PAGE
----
Iassen Ghiuselev


13 October 1995
Ute Blaich

Masterly Staging

Esslinger has just released a cycle of illustrations by Iassen Ghiuselev about the legendary sword named Excalibur, the revenge of the wise lady of the lake, of knightly good fortune, of intrigue, sinistre arrogance and retribution. Twelve coloured tableaux, which are brought to life with virtuosity, which stop one’s breath, which portray the brilliance and the magic of mediaeval knightly romanticism.

The aesthetically stunning sujets of the Bulgarian artist are neither the Gebroeders van Limburg nor illustrations from 14th-century books à la Codex Manesse, but the achingly beautiful language of the English Pre-Raphaelites.

Dante Gabriel Rossetti, William Morris and Edward Burne-Jones in the mid-19th century painted the old Library at Oxford Union with scenes from the legend of King Arthur. Whether Ghiuselev is familiar with this masterpiece, I do not know. But it is sure that he has carefully studied the Pre-Raphaelites and their romantic world of fantasy. Whoever has seen, at least once, Morris’ oil painting of the melancholic, sentimental image of Queen Guenever (La Belle Iseult) will understand from where Ghiuselev has received his inspiration for the female form in his illustrations. Tender, exceptionally graceful, idealised beauties who recall fairytale princesses. The young Bulgarian artist handles excellently these models of the 19th century. Along with masterly compositions of horsemen, knights and horses. With the exactness and character of an expert, he stages page after page of tournaments, knightly duels with lances, outfitted in armour and fully accoutred. Every detail is executed with almost raw precision. The green in combination with a nacreous reflexion layered on every motif lends to these portraits a fairytale magic.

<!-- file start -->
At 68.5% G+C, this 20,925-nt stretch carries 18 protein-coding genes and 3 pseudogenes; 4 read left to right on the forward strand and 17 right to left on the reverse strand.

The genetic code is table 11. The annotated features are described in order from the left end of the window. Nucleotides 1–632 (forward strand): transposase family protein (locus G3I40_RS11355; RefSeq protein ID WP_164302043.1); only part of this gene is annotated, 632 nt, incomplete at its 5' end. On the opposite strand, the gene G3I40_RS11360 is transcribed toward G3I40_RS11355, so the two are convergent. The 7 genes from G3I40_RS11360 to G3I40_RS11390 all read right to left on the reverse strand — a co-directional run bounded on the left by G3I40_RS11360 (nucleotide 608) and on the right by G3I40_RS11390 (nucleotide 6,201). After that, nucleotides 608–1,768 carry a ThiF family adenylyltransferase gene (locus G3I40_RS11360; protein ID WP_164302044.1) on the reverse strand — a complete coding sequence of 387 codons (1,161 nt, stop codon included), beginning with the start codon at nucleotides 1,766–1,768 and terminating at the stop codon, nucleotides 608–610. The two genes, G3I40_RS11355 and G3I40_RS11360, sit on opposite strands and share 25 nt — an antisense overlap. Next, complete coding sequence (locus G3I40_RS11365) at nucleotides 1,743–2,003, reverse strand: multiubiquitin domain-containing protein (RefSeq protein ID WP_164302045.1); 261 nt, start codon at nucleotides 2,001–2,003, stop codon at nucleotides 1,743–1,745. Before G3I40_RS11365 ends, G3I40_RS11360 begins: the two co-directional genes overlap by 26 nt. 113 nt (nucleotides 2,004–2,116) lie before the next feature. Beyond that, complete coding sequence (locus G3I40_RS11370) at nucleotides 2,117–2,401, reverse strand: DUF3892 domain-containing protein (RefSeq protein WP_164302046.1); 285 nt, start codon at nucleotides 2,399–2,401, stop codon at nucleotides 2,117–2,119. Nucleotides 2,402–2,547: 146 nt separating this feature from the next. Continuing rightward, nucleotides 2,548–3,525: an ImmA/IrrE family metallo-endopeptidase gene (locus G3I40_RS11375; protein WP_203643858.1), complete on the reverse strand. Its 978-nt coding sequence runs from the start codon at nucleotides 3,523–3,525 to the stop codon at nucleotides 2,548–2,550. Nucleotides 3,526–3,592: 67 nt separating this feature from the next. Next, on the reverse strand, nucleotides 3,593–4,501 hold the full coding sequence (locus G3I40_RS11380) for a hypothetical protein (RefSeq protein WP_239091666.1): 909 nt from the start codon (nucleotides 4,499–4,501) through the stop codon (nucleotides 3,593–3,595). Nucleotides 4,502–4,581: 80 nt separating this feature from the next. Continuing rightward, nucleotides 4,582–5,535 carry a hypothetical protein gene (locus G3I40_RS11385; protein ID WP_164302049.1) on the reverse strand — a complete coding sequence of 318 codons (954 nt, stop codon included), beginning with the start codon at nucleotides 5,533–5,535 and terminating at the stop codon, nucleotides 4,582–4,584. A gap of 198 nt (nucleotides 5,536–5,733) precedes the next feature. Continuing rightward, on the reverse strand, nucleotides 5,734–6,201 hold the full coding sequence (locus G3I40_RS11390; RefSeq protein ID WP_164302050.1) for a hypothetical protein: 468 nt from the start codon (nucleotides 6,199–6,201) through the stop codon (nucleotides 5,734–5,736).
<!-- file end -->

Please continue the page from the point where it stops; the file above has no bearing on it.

While the great attention to detail of the Russian artist Gennady Spirin sometimes attains an almost maniacal fervour as concerns the décor, Ghiuselev keeps a cool distance. His mise en scène, in all of its virtuosity, never possesses the pedantic exactness of photography and never looses itself in petty fetishism.

Anyone who remembers his illustrations for The Queen Bee (winner of the Luchs 93) will discover that, through Arthur, the publication has evidently given the artist less space for alienation. The masterly game with white elements that fascinatingly intersects any coloured composition find its place here.

How fine, fantastic, lucent, gradated in different shades, rich in contrasts, multifarious is the gift of this young artist from Sofia, how assuredly he masters the art of pictorial representation, as his illustrations for Pinocchio and Alice’s in Adventures in Wonderland show; an amazing discovery from among the tiring sameness of the middlebrow, paltry talent of which we see so much today.

Mittelbayerische Zeitung
13 September 1995

The story is brilliantly illustrated by Iassen Ghiuselev. In severe forms and cold colours, he graphically alludes to striking glowing and Pre-Raphaelite pictures. With a hint of the 19th century, Ghiuselev points himself to the richness of the symbols of the national revival, something that also exists in the legend of Arthur.